·
Registered
Joined
·
6,426 Posts
Maybe I'm not fully understanding the question. We get lower gears so that 4 low can be even lower.

4 low with 3.21s on 40" tires is not the same as 4 low with 5.38s and 40" tires.

I think you might be confused about the purpose of 4 low. Think of it like this. Your power drill likely has 2 gears, High and Low. Say you needed to drill a hole through steel and to keep from burning up your bit, you want to keep it slow. Would you run it in high gear, with your finger barely on the trigger, or would you run it in low gear and have full control of the bit speed?
 

·
Registered
2016 Wrangler JKU 3.6 Backcountry
Joined
·
449 Posts
Discussion Starter · #6 ·
Oh man, this went downhill right form the start 😃

I understand perfectly well 4lo is not meant for use on paved road. Even 4hi is not, says so on the manual. I do also realize it is not a substitute for regearing when one gets bigger tires. I asked:

But: offroad capabilities do pop up as an argument [for regearing] every now and then, which is why a mechanically and enginerdly inclined noob like myself is puzzled as to why wouldn't one just pop the rig in 4lo?

So I was wondering specifically about the offroad situations, isn't the 4lo enough, even with bigger tires? I mean I've tried 4lo, and I bet my ass I won't run out of torque before I run out of traction with 4lo on.

Again, I reiterate: I understand the need for regearing to compensate for lost onroad performance, or to improve it with stock tireswhen towing and/or for high altitude driving, this is not what I'm asking about. I do not understand (perhaps yet) the argument regearing is necessary for offroad performance. I remain open minded about this, and I may very well be wrong.

P.S. I also know there is a speed limit for 4lo.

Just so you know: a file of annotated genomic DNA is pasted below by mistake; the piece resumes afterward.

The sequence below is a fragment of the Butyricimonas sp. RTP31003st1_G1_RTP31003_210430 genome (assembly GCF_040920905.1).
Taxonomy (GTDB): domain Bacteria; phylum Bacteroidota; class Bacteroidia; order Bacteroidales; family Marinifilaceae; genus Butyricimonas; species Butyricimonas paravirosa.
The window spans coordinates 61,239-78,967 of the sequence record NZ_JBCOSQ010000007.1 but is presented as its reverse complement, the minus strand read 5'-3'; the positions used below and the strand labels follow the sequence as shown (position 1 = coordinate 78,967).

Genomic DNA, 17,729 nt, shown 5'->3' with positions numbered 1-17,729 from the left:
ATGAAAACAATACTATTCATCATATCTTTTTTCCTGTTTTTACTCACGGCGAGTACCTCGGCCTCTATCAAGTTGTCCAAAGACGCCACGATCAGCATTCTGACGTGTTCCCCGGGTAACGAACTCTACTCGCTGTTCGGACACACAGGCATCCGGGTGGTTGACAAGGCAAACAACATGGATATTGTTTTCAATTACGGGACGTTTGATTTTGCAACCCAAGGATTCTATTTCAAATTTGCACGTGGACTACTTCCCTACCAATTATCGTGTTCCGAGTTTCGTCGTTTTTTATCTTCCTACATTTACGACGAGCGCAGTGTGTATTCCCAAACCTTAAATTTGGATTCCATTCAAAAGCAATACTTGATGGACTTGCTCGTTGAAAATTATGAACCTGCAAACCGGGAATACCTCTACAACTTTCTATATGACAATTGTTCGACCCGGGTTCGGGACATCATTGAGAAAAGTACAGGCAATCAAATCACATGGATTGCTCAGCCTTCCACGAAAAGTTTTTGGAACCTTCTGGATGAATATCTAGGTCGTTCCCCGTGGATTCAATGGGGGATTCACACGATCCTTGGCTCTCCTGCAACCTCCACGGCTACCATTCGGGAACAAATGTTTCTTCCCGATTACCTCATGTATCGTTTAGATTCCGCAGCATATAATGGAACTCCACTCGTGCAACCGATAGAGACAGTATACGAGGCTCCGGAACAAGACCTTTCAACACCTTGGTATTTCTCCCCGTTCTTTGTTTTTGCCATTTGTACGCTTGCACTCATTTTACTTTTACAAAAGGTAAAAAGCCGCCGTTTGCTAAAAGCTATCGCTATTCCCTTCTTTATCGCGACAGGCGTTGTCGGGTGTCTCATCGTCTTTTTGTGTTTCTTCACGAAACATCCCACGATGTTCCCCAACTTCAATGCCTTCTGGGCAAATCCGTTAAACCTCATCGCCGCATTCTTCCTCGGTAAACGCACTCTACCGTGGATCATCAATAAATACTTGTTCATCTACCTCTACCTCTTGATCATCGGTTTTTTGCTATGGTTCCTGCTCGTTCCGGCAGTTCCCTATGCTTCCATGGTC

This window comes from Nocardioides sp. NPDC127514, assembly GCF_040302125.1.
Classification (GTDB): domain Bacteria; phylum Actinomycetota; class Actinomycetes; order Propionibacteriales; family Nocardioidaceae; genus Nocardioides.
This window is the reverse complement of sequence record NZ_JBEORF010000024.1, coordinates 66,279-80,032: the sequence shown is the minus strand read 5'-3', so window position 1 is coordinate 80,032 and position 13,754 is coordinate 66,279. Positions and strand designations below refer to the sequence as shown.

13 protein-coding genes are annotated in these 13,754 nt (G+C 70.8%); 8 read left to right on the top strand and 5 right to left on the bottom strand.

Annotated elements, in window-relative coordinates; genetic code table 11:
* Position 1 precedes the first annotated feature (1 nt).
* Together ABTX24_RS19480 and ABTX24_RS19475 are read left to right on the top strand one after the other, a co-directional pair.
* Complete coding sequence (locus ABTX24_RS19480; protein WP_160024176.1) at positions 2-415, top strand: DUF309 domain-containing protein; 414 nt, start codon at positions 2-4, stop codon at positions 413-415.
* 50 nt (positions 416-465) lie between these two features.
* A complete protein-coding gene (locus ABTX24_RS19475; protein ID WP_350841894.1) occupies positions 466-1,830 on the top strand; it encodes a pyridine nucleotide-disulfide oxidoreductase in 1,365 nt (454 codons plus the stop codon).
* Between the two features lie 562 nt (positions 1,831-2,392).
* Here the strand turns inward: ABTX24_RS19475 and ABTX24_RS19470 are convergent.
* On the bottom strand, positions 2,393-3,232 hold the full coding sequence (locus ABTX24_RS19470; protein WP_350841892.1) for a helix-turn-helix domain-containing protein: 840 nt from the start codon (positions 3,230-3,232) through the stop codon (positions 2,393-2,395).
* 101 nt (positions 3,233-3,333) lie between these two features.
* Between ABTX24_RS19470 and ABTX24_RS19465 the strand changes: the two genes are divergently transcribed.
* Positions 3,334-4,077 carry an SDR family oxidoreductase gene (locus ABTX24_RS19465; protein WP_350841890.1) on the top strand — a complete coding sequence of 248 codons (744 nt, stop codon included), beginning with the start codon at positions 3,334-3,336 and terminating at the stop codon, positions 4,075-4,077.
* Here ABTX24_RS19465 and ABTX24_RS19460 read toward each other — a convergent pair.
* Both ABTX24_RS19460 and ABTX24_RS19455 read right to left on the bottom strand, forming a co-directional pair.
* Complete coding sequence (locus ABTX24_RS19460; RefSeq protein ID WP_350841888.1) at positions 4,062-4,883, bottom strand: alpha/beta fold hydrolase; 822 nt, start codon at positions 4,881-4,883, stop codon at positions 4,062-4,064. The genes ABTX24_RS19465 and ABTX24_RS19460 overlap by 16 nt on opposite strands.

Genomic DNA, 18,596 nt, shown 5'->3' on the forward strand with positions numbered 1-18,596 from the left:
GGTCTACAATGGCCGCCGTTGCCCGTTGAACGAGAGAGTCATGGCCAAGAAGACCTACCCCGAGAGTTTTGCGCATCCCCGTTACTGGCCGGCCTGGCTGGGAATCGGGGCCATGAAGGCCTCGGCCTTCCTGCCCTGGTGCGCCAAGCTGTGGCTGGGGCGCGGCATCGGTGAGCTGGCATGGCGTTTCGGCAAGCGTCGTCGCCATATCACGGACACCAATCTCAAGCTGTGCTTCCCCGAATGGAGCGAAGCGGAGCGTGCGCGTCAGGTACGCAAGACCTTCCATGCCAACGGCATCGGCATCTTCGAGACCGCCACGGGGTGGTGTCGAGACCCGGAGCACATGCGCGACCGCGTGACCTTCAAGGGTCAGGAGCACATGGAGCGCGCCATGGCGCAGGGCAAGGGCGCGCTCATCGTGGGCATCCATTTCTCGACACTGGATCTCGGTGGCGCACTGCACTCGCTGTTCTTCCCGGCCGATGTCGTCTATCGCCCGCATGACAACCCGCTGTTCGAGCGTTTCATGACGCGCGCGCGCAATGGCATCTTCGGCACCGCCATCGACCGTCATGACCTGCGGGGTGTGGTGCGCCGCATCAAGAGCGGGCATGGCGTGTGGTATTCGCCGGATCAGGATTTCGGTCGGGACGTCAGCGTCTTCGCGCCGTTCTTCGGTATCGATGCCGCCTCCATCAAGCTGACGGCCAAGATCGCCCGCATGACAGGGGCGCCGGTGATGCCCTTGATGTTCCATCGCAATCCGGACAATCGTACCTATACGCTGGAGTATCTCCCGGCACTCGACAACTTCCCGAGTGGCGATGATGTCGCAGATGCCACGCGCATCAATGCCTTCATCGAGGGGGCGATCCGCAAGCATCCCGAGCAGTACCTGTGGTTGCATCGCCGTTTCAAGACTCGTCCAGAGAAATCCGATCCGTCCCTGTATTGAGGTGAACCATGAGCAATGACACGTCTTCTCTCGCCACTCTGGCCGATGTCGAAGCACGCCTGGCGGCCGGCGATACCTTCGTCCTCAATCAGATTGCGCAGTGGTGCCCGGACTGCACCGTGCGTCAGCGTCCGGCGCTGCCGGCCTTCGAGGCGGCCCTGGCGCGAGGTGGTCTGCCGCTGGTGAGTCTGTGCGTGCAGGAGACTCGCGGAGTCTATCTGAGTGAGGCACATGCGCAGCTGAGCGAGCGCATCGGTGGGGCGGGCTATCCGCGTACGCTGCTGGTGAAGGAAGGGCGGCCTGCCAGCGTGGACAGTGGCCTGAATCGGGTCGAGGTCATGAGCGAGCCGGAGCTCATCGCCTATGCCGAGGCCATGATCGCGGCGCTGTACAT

·
Registered
Joined
·
742 Posts
It is very rare to hear someone say I wish I didn't have 4 to 1 low unless they have big power or primarily only do sand dunes. For most of us, the 4 to 1 low is an excellent gear reduction for offroad use.
i steered clear of the 4/1 and lockers ,therefor a rubi, because of snow and ice
 

·
Premium Member
Joined
·
349 Posts
Oh man, this went downhill right form the start

I understand perfectly well 4lo is not meant for use on paved road. Even 4hi is not, says so on the manual. I do also realize it is not a substitute for regearing when one gets bigger tires. I asked:

But: offroad capabilities do pop up as an argument [for regearing] every now and then, which is why a mechanically and enginerdly inclined noob like myself is puzzled as to why wouldn't one just pop the rig in 4lo?

So I was wondering specifically about the offroad situations, isn't the 4lo enough, even with bigger tires? I mean I've tried 4lo, and I bet my ass I won't run out of torque before I run out of traction with 4lo on.

Again, I reiterate: I understand the need for regearing to compensate for lost onroad performance, or to improve it with stock tireswhen towing and/or for high altitude driving, this is not what I'm asking about. I do not understand (perhaps yet) the argument regearing is necessary for offroad performance. I remain open minded about this, and I may very well be wrong.